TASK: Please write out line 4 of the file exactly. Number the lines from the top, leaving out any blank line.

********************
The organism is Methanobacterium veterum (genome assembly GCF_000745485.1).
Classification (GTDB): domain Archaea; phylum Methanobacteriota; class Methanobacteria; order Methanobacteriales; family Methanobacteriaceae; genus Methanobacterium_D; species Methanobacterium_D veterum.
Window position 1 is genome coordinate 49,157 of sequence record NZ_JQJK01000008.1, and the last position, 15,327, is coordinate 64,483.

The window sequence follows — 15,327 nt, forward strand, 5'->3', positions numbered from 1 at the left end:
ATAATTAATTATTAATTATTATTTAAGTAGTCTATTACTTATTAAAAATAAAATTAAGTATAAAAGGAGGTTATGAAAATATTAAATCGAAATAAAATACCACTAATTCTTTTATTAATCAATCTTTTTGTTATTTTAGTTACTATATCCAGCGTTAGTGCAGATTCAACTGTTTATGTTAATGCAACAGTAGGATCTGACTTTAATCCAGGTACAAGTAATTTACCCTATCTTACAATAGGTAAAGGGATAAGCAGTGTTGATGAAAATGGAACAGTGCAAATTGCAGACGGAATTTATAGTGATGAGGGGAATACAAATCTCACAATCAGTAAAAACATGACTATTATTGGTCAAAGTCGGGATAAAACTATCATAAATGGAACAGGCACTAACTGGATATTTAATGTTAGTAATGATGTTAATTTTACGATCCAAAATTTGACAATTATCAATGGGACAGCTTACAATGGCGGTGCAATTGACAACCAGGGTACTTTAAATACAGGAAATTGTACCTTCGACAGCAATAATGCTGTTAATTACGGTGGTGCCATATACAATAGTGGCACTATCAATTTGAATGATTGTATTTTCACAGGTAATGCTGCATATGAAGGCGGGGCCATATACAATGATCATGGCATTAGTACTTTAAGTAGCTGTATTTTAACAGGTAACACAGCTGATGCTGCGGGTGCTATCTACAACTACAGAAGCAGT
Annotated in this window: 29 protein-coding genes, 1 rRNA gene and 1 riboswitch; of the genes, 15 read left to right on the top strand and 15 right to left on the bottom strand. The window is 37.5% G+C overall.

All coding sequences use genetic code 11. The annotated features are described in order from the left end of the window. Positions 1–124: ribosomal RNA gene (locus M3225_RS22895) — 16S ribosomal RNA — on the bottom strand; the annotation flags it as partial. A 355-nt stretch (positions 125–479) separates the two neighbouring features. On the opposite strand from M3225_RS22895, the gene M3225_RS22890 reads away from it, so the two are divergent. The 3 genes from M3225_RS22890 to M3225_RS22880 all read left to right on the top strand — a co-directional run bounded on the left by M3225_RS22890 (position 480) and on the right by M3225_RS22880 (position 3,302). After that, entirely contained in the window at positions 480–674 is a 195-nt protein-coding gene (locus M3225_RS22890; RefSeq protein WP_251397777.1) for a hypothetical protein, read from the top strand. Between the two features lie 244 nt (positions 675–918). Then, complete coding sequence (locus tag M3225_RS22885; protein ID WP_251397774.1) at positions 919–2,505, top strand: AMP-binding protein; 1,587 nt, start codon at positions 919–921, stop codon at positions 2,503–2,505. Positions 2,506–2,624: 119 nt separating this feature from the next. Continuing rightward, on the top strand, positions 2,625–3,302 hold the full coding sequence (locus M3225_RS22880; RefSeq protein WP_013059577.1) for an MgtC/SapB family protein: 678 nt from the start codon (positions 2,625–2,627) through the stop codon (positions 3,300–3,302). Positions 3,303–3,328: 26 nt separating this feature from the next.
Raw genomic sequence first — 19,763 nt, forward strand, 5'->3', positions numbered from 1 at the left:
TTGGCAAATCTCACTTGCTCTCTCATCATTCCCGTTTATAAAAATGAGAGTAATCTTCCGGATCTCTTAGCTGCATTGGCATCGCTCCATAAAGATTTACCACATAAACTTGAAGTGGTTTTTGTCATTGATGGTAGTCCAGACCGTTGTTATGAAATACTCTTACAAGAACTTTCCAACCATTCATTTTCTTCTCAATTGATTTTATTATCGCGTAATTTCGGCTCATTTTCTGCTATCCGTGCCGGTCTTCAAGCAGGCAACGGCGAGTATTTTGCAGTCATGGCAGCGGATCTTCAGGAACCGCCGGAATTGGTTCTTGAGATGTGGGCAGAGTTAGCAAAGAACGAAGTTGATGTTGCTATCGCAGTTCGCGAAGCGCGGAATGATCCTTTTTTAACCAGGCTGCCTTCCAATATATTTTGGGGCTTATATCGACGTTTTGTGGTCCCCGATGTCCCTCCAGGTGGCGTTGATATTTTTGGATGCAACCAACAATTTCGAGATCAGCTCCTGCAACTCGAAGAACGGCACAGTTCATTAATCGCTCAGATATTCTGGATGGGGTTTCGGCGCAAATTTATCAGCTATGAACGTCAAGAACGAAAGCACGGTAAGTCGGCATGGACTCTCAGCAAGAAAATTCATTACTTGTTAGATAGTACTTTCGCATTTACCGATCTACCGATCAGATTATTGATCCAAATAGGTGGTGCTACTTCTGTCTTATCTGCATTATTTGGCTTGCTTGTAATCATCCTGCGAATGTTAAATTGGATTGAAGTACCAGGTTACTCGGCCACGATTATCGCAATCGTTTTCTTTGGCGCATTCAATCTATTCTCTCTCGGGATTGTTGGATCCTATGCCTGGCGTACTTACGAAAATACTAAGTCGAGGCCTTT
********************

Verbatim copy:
The window sequence follows — 15,327 nt, forward strand, 5'->3', positions numbered from 1 at the left end: